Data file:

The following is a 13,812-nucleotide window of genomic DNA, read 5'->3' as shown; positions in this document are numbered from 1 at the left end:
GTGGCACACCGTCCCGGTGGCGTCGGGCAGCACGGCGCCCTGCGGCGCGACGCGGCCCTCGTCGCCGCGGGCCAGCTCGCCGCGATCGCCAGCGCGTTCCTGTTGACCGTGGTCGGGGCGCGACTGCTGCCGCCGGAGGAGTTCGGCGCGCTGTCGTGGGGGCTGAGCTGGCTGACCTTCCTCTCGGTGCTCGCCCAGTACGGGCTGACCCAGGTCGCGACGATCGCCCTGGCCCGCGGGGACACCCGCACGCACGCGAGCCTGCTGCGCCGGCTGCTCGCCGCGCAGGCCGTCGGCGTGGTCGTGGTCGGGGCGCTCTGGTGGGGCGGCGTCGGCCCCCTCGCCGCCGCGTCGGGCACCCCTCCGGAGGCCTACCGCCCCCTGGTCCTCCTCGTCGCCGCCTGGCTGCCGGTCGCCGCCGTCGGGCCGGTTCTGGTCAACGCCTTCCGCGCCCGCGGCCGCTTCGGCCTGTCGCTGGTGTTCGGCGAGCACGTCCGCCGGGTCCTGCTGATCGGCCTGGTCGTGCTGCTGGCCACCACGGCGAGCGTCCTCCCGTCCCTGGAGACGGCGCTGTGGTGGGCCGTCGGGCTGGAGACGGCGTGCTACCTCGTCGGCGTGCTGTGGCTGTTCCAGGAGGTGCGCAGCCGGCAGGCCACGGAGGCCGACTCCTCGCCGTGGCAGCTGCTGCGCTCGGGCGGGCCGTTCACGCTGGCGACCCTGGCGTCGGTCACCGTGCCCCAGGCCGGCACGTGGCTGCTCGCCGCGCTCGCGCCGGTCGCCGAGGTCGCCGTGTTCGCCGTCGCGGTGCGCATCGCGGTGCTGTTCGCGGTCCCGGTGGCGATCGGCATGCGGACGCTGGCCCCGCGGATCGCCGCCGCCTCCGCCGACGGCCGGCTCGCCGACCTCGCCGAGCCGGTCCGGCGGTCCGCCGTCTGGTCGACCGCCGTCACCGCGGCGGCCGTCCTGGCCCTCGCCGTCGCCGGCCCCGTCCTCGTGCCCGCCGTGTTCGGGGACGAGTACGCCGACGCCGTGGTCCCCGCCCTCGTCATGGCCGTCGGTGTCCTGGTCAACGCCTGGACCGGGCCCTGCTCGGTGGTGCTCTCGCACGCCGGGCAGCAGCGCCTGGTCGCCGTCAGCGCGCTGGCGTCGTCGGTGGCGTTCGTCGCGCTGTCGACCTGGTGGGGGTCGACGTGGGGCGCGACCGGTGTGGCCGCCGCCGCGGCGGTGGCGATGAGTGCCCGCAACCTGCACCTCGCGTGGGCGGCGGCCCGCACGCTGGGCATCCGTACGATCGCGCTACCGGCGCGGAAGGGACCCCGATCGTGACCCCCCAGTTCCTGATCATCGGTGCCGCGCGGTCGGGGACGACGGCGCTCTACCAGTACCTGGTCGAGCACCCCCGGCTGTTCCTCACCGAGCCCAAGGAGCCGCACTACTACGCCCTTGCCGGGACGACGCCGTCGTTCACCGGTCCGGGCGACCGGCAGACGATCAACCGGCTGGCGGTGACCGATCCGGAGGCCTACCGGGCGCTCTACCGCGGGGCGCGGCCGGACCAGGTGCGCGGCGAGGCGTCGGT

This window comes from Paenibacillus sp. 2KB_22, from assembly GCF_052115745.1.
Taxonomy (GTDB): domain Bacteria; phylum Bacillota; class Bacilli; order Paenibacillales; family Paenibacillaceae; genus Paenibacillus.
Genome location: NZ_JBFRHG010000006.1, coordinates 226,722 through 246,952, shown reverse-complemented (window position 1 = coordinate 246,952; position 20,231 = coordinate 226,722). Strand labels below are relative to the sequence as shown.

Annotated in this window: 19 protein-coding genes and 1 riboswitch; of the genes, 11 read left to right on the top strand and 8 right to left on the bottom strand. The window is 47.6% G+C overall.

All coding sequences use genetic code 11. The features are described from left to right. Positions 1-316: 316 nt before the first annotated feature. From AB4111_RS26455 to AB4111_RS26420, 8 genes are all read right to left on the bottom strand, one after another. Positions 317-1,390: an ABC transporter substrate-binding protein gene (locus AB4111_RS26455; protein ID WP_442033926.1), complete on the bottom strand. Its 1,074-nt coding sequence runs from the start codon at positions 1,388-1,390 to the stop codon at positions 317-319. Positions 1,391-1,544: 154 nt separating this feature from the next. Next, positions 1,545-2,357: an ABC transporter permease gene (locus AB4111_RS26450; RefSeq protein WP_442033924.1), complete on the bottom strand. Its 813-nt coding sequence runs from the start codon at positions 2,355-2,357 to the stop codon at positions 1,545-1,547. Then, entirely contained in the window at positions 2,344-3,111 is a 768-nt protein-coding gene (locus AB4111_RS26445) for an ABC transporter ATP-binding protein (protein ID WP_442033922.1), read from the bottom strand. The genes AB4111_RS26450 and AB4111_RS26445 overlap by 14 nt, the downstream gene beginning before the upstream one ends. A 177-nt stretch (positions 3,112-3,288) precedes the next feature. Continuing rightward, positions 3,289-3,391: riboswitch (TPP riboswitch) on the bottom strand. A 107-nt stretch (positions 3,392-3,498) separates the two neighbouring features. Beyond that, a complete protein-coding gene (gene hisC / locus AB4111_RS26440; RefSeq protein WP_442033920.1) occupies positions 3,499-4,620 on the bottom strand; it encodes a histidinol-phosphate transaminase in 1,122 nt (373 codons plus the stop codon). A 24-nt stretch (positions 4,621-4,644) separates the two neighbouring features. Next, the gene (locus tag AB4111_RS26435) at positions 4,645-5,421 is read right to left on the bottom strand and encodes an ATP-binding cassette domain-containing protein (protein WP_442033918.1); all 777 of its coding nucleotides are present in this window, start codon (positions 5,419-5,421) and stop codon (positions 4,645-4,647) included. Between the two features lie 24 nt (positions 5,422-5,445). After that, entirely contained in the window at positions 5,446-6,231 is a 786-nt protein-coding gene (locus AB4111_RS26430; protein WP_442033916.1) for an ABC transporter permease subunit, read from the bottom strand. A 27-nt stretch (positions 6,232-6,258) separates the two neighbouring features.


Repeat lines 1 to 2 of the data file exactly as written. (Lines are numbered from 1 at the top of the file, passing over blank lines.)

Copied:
The following is a 13,812-nucleotide window of genomic DNA, read 5'->3' as shown; positions in this document are numbered from 1 at the left end:
GTGGCACACCGTCCCGGTGGCGTCGGGCAGCACGGCGCCCTGCGGCGCGACGCGGCCCTCGTCGCCGCGGGCCAGCTCGCCGCGATCGCCAGCGCGTTCCTGTTGACCGTGGTCGGGGCGCGACTGCTGCCGCCGGAGGAGTTCGGCGCGCTGTCGTGGGGGCTGAGCTGGCTGACCTTCCTCTCGGTGCTCGCCCAGTACGGGCTGACCCAGGTCGCGACGATCGCCCTGGCCCGCGGGGACACCCGCACGCACGCGAGCCTGCTGCGCCGGCTGCTCGCCGCGCAGGCCGTCGGCGTGGTCGTGGTCGGGGCGCTCTGGTGGGGCGGCGTCGGCCCCCTCGCCGCCGCGTCGGGCACCCCTCCGGAGGCCTACCGCCCCCTGGTCCTCCTCGTCGCCGCCTGGCTGCCGGTCGCCGCCGTCGGGCCGGTTCTGGTCAACGCCTTCCGCGCCCGCGGCCGCTTCGGCCTGTCGCTGGTGTTCGGCGAGCACGTCCGCCGGGTCCTGCTGATCGGCCTGGTCGTGCTGCTGGCCACCACGGCGAGCGTCCTCCCGTCCCTGGAGACGGCGCTGTGGTGGGCCGTCGGGCTGGAGACGGCGTGCTACCTCGTCGGCGTGCTGTGGCTGTTCCAGGAGGTGCGCAGCCGGCAGGCCACGGAGGCCGACTCCTCGCCGTGGCAGCTGCTGCGCTCGGGCGGGCCGTTCACGCTGGCGACCCTGGCGTCGGTCACCGTGCCCCAGGCCGGCACGTGGCTGCTCGCCGCGCTCGCGCCGGTCGCCGAGGTCGCCGTGTTCGCCGTCGCGGTGCGCATCGCGGTGCTGTTCGCGGTCCCGGTGGCGATCGGCATGCGGACGCTGGCCCCGCGGATCGCCGCCGCCTCCGCCGACGGCCGGCTCGCCGACCTCGCCGAGCCGGTCCGGCGGTCCGCCGTCTGGTCGACCGCCGTCACCGCGGCGGCCGTCCTGGCCCTCGCCGTCGCCGGCCCCGTCCTCGTGCCCGCCGTGTTCGGGGACGAGTACGCCGACGCCGTGGTCCCCGCCCTCGTCATGGCCGTCGGTGTCCTGGTCAACGCCTGGACCGGGCCCTGCTCGGTGGTGCTCTCGCACGCCGGGCAGCAGCGCCTGGTCGCCGTCAGCGCGCTGGCGTCGTCGGTGGCGTTCGTCGCGCTGTCGACCTGGTGGGGGTCGACGTGGGGCGCGACCGGTGTGGCCGCCGCCGCGGCGGTGGCGATGAGTGCCCGCAACCTGCACCTCGCGTGGGCGGCGGCCCGCACGCTGGGCATCCGTACGATCGCGCTACCGGCGCGGAAGGGACCCCGATCGTGACCCCCCAGTTCCTGATCATCGGTGCCGCGCGGTCGGGGACGACGGCGCTCTACCAGTACCTGGTCGAGCACCCCCGGCTGTTCCTCACCGAGCCCAAGGAGCCGCACTACTACGCCCTTGCCGGGACGACGCCGTCGTTCACCGGTCCGGGCGACCGGCAGACGATCAACCGGCTGGCGGTGACCGATCCGGAGGCCTACCGGGCGCTCTACCGCGGGGCGCGGCCGGACCAGGTGCGCGGCGAGGCGTCGGT